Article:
Thursday, March 08, 2012

Scripture necessary for sermons?

It occurred to me that Paul uses no Scripture in the Acts 17 sermon to the Athenians.  He does, however, quote a Stoic poet.  Similarly, 1 Thessalonians, which probably was read as a sermon, quotes no Scripture either.

What are some possible reactions to these instances?
1. Paul and the author of Acts were inspired, you're not.
Fair enough.  You can probably hammer a nail with a crowbar, but why not use a hammer?

2. This shows that the word of God is more than just the written text.
I don't see how anyone can even question this.  The truths contained in Scripture can surely be presented in a different form than they appear in the biblical text.

3. It's dangerous to preach too much from what you think the truth is without referencing Scripture.
In other words, is repeated "topical" preaching without recourse to Scripture just begging for trouble at some point?  Do you almost doom yourself at some point to substitute your thoughts for God's? Of course, I would say we substitute our own thoughts for God's even when we're using the text.

But what are your thoughts?


Nathaniel said...

If by "sermon" you mean the homily delivered as a liturgical act, typically following the reading of the scriptures according to synagogue custom, then Acts 17 is not a sermon. Certainly, 1 Thess. would have been read aloud in the community, but we have no evidence that it *replaced* the homily. But even if it did, the writings of Paul have been revered from the earliest of days as scripture anyway.

That being said, there is no excellent sermon which does not quote scripture which could not be improved by its inclusion. Conversely, however, there are many a bad sermon which can be made worse by mishandling of scripture.

Jeremiah Parker said...

Reminds me of something Barth said: "The free theologian, taking the Bible as his starting point, is led by the testimony of the Bible, or more precisely by the origin, object, and content of this testimony. Here Christ spoke ot him, and he let Him speak, through the medium of this testimony. Does this imply his speaking in direct quotation and interpretation of Biblical texts and contexts? Maybe often, maybe not always. The freedom bestowed upon him by the origin, object, and content of the Biblical testimony can and must be asserted through his attempt to think and to relate in his own terms what he heard in the Bible. As an illustration I refrained in this address from using one single direct quotation from the Scriptures, with the exception of the Lord's Prayer at the beginning. It is only right to exercise this freedom earnestly and repeatedly. It is an excellent yardstick for our knowing what we say when we quote and interpret. In regard to church practice we may ask whether this attempt should not be made consistently in sermons, as contrasted to Bible study. The freedom of theology is both freedom for exegesis and freedom for what we call dogmatics." (The Gift of Feedom)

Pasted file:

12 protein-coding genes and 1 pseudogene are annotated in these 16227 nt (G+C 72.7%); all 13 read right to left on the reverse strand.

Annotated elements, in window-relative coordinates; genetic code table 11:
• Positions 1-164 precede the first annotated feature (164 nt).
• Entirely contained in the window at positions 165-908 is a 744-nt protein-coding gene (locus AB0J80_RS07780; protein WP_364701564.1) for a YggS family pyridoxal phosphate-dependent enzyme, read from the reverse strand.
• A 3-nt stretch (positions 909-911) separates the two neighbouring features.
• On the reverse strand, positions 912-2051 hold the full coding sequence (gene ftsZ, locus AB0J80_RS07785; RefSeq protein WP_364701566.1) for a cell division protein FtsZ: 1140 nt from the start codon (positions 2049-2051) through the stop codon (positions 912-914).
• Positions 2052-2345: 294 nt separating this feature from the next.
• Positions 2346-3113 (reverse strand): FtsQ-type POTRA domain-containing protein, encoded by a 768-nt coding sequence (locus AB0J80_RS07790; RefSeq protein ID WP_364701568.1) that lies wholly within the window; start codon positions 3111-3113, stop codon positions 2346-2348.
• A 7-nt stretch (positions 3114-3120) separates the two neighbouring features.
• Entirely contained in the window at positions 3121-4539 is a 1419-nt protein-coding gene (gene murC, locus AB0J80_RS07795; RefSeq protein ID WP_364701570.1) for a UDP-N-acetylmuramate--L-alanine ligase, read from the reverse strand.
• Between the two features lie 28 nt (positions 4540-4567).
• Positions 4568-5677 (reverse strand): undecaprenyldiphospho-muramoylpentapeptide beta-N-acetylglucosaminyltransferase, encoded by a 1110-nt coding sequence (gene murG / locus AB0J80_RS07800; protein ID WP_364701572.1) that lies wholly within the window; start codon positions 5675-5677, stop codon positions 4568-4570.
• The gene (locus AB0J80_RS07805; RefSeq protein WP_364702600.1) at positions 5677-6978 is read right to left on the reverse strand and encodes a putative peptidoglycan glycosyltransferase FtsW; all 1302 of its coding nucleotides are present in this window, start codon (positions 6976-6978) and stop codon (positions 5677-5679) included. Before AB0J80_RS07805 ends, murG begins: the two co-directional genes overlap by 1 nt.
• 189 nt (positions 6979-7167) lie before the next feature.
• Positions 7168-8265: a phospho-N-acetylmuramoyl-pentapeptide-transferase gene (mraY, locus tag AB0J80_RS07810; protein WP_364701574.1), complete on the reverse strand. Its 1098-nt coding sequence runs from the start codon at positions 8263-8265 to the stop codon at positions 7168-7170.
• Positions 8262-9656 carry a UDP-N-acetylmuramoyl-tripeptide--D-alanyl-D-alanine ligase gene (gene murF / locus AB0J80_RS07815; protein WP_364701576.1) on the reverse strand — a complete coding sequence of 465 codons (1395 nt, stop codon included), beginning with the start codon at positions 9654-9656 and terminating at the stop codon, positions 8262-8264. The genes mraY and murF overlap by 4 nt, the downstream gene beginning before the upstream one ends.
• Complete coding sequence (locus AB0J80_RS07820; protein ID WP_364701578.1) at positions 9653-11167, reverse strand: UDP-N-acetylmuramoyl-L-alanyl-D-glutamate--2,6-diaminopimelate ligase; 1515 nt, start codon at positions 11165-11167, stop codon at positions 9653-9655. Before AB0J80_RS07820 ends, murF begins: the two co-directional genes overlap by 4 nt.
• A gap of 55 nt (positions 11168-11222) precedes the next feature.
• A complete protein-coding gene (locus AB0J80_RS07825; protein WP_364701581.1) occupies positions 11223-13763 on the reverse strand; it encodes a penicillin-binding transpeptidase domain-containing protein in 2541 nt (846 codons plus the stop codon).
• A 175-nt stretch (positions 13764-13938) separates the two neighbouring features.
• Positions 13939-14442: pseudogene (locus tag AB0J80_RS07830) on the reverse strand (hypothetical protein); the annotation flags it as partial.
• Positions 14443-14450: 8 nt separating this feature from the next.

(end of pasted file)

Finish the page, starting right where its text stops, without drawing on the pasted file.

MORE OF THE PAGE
π² said...

Of the three cities Paul visits in Acts 17, it can be argued that he was least successful in Athens. Can we attribute that to not using scripture? Not necessarily, but we'll never know.

JohnM said...

Maybe it's not so important scripture be quoted, but can an appeal be made to scripture in defense of the sermon, if need be? It wouldn't take a proof text necessarily to convince me but the preacher should be able to explain how his sermon comports with the teaching of the prophets and the apostles.

Bill Heroman said...

First, I must echo Nathaniel. Arguing over what a sermon "should" be is a matter of tradition, because it is true that the examples you've cited were not liturgical homilies and are therefore not directly comparable to liturgical homilies.

That said, and realizing that you know this already, I admit you made some excellent points. The options are wide open, it seems, for better and surely for worse.

Ken Schenck said...

Inductively speaking, Acts 17 has to be treated as just as much a sermon as Acts 2. The key is the kerygma and in particular, the line "God raised him from the dead." In that sense, Acts 17 is more complete as an Acts sermon than Acts 7, because Stephen never gets that far in the Christian story.

Weekend Fisher said...

For a Christian sermon, Jesus is necessary, and is ultimately the message and the good news that Christians proclaim.

We don't have any trustworthy sources of information about Jesus other than what the first-century followers wrote, which we've since then collected as Scripture. Now, Paul had access to Jesus' followers; the only access we have to the same is through Scripture.

Fwiw, whenever I see preachers get too far from Scripture, what you tend to get is them riding their own hobby horses, and generally not doing a very good job of it either. Most people aren't quite the insightful intellectual and spiritual giants that they imagine themselves to be. When they leave Scripture behind they invariably fail to rise to its level, rather than surpassing it. I've never seen an exception to that. (I wonder whether that's because here you have a preacher seriously entertaining the thought that he has surpassed Scripture. Egotistical much? I doubt that a true spiritual giant would ever entertain such a thought.)

Take care & God bless
Anne / WF